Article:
2011

Search, Migration, and Urban Land Use: The Case of Transportation Policies

Reprint No. 2011:22

Author(s): Yves ZenouYear: 2011 Title: Journal of Development Economics Volume (No.): 96 (2) Pages: 174–187
Online article (restrictions may apply)


We develop a search-matching model with rural–urban migration and an explicit land market. Wages, job creation, urban housing prices are endogenous and we characterize the steady-state equilibrium. We then consider three different policies: a transportation policy that improves the public transport system in the city, an entry-cost policy that encourages investment in the city and a restricting-migration policy that imposes some costs on migrants. We show that all these policies can increase urban employment but the transportation policy has much more drastic effects. This is because a decrease in commuting costs has both a direct positive effect on land rents, which discourages migrants to move to the city, and a direct negative effect on urban wages, which reduces job creation and thus migration. When these two effects are combined with search frictions, the interactions between the land and the labor markets have amplifying positive effects on urban employment. Thus, improving the transport infrastructure in cities can increase urban employment despite the induced migration from rural areas.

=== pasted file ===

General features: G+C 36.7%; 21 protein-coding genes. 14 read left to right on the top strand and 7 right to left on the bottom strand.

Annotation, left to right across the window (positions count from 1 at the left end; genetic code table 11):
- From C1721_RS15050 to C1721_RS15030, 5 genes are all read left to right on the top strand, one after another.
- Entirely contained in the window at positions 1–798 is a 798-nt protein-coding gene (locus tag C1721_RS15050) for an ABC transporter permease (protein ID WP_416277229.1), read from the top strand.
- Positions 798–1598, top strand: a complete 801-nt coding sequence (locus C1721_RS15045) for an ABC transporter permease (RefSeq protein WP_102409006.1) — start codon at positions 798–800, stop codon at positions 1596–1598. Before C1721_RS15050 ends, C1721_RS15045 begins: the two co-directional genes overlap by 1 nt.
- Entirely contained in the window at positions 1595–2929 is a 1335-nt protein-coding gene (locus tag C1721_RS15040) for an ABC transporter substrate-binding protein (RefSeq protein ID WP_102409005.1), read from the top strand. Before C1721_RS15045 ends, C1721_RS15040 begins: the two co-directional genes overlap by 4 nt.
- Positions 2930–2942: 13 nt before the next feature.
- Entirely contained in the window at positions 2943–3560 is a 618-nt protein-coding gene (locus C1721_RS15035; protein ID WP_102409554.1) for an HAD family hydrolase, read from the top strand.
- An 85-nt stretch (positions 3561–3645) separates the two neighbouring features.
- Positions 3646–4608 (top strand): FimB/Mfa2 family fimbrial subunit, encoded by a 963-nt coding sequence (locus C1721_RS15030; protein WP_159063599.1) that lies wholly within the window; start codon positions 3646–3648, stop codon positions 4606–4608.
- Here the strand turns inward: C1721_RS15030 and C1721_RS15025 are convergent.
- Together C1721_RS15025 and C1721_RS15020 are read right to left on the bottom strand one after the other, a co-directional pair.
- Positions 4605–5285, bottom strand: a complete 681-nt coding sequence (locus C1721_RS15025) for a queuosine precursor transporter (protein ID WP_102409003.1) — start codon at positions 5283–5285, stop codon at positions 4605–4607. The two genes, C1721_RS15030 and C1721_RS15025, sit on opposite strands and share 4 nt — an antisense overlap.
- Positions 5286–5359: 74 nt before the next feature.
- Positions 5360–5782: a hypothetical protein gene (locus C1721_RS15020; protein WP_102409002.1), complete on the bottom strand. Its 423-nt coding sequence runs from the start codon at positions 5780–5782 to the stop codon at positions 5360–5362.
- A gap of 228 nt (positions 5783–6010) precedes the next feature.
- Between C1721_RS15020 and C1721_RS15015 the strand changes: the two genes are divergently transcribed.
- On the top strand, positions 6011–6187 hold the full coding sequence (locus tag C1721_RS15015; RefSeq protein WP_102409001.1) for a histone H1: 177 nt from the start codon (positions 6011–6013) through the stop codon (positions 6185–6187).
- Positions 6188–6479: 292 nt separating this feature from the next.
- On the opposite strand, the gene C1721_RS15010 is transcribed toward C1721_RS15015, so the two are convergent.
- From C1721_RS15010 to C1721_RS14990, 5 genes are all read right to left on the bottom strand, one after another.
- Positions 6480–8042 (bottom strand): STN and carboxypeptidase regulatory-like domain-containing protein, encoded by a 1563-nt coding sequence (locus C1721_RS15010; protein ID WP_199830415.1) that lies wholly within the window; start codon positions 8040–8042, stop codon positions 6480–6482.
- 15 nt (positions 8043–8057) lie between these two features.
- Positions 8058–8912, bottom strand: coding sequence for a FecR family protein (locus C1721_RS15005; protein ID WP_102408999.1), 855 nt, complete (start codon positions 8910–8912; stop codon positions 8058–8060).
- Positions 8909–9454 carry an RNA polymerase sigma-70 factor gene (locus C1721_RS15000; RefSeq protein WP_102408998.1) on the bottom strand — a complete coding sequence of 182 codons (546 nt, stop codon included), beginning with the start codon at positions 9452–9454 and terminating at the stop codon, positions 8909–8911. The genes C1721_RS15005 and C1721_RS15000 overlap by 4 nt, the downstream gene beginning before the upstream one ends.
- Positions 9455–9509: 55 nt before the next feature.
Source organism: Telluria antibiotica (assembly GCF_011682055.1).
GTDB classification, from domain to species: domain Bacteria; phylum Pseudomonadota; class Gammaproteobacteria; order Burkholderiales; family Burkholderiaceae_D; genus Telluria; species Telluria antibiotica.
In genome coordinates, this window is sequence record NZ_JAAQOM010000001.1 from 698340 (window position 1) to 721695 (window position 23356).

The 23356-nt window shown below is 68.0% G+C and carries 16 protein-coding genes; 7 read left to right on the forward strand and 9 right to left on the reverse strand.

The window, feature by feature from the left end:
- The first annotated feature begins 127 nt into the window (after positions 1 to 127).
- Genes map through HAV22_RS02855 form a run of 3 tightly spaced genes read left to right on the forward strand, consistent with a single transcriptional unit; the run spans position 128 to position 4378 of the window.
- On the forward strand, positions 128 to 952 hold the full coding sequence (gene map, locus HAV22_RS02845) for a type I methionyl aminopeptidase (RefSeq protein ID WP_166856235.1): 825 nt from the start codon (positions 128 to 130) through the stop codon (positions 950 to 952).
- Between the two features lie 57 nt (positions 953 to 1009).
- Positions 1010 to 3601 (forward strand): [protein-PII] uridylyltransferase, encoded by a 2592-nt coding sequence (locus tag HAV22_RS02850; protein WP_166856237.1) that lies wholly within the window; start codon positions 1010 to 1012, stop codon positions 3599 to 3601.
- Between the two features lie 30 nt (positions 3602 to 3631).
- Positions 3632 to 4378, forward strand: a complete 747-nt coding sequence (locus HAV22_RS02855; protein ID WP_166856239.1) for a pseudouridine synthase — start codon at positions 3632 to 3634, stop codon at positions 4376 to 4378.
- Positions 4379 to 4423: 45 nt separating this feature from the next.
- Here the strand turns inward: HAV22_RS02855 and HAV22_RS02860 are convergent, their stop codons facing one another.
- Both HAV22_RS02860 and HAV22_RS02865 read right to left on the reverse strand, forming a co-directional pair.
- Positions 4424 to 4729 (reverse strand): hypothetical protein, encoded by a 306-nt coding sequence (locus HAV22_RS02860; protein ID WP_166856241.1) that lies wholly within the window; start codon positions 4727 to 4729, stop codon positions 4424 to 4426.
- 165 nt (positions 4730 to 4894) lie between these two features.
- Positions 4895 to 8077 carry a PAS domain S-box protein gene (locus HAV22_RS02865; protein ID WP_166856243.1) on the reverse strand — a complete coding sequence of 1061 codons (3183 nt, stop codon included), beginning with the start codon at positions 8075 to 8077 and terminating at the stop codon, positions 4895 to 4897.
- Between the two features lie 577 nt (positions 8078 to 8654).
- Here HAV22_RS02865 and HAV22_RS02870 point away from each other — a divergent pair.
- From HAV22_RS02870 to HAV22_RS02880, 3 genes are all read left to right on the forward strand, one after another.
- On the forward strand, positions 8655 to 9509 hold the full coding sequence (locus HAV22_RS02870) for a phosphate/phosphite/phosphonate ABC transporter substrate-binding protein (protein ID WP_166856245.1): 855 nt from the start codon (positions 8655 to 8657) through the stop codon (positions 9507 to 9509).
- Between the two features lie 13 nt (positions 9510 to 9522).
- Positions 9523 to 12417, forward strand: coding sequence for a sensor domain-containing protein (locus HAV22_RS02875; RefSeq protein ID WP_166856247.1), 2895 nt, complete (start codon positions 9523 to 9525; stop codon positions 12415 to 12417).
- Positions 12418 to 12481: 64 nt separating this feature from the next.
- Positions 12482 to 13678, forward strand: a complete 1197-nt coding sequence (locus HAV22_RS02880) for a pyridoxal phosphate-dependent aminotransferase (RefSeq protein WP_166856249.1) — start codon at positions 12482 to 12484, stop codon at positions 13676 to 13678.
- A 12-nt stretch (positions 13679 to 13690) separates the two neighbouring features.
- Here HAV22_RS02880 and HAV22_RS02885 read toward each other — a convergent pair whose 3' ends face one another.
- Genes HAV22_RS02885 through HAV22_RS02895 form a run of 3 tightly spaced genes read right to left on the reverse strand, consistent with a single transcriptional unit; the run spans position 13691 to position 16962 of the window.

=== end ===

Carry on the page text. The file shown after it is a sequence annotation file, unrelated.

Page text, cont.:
Reference:
Zenou, Yvez (2011), "Search, Migration, and Urban Land Use: The Case of Transportation Policies". Journal of Development Economics 96(2), 174–187.

Integrating Immigrants into the Nordic Labour Markets

An Overall Perspective

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Denmark, Finland, Norway and Sweden face similar problems of integrating large groups of immigrants, especially low-educated ones from outside the EU, into their labour markets. In this volume, edited by Lars Calmfors, IFN, and Nora Sánchez Gassen in cooperation with researchers from across the Nordic Region analyse how labour market integration of immigrants can be promoted. 

About the book

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